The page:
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Last known World War I veteran dies at 110
Question of the Day
LONDON (AP) — Florence Green never saw the front line. Her war was spent serving food, not dodging bullets.
But Mrs. Green, who has died at age 110, was the last known surviving veteran of World War I. She was serving with the Women’s Royal Air Force as a waitress at an air base in eastern England when the guns fell silent on Nov. 11, 1918.
It was not until 2010 that she officially was recognized as a veteran after a researcher found her service record in Britain’s National Archives.
Mrs. Green died Saturday at the Briar House Care Home in King’s Lynn in eastern England, two weeks before her 111th birthday, the home said.
“In a way, that the last veteran should be a lady and someone who served on the home front is something that reminds me that warfare is not confined to the trenches,” Mr. Dye said.
“It reminds us of the Great War, and all warfare since then has been something that involved everyone. It’s a collective experience. … Sadly, whether you are in New York, in London or in Kandahar, warfare touches all of our lives.”
The service trained women to work as mechanics and drivers and in other jobs to free men for front-line duty. Mrs. Green went to work as a steward in the officers mess, first at the Narborough airdrome and then at RAF Marham in eastern England, and was serving there when the war ended.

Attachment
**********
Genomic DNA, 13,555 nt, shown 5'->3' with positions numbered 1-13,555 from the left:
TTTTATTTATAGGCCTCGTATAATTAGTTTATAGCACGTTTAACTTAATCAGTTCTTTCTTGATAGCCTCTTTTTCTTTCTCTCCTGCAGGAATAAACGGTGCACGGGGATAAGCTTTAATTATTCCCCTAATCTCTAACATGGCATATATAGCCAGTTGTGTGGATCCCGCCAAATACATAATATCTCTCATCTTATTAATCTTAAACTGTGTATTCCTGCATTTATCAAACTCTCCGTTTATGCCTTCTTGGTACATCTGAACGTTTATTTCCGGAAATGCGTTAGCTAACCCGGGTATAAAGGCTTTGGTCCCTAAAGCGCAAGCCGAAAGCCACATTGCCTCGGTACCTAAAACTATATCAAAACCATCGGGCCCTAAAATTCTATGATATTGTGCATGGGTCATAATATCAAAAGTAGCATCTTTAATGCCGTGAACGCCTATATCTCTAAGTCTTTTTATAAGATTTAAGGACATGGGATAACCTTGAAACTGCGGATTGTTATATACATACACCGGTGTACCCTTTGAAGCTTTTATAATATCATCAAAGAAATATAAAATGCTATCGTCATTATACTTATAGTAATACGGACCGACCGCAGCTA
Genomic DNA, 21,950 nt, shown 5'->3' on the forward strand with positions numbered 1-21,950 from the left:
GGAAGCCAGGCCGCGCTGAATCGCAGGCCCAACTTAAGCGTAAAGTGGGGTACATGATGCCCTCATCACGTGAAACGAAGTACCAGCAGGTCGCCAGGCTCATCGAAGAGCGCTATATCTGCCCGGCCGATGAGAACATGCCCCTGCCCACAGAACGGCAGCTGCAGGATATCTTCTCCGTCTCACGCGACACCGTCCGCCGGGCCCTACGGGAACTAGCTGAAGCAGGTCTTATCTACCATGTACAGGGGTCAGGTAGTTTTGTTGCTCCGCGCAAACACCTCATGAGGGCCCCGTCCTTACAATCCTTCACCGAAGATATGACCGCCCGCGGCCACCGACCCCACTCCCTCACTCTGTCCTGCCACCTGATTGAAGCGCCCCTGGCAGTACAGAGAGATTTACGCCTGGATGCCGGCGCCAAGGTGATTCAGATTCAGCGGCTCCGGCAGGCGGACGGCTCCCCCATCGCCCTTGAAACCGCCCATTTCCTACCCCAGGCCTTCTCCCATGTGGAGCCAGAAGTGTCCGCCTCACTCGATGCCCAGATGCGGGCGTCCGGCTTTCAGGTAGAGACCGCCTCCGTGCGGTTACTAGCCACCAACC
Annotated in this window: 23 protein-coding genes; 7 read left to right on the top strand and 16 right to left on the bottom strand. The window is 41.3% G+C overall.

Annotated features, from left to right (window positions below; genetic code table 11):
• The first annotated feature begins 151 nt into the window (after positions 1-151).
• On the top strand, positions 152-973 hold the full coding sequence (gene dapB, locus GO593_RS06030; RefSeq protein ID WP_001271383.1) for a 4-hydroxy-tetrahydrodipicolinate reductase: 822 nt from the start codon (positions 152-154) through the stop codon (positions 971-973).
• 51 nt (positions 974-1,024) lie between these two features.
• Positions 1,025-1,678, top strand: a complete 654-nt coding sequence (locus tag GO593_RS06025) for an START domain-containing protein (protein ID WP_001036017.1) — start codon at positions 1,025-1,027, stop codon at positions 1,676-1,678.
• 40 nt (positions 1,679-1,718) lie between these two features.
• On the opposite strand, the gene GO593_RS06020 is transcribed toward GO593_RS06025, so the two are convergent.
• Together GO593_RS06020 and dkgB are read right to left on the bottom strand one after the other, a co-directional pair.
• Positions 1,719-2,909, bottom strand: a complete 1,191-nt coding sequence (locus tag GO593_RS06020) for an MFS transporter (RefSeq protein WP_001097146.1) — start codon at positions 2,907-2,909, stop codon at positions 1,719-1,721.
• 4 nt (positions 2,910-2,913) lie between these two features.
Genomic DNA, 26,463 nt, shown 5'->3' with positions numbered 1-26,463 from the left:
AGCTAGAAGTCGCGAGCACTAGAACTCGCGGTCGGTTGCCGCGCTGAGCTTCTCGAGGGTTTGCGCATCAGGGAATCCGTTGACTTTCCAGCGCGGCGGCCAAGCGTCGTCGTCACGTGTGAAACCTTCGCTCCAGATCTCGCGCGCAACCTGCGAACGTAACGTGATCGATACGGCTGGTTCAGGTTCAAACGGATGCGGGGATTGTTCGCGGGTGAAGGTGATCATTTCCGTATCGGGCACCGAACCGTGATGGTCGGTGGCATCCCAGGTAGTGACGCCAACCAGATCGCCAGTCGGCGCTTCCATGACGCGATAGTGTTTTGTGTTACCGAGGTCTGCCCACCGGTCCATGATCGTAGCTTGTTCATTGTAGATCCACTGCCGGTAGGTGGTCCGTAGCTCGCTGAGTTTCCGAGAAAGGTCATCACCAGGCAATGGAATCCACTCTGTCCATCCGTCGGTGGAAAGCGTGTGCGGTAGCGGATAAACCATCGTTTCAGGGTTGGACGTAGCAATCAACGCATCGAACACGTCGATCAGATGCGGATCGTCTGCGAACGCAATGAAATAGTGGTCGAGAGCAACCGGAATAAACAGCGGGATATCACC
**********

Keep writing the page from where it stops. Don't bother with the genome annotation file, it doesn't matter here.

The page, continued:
Decades later, Mrs. Green remembered her wartime service with affection.
“I met dozens of pilots and would go on dates,” she said in an interview in 2008. “I had the opportunity to go up in one of the planes, but I was scared of flying. I would work every hour God sent. But I had dozens of friends on the base, and we had a great deal of fun in our spare time. In many ways, I had the time of my life.”
After the war she stayed in the area, raising three children with her husband, Bob Green.
Once her service record was rediscovered, the RAF embraced the centenarian veteran, marking her 110th birthday in February 2011 with a cake.
Asked what it was like to be 110, Mrs. Green said, “It’s not much different to being 109.”
She praised the officers she had served during the war as perfect gentlemen.
By Andrew P. Napolitano
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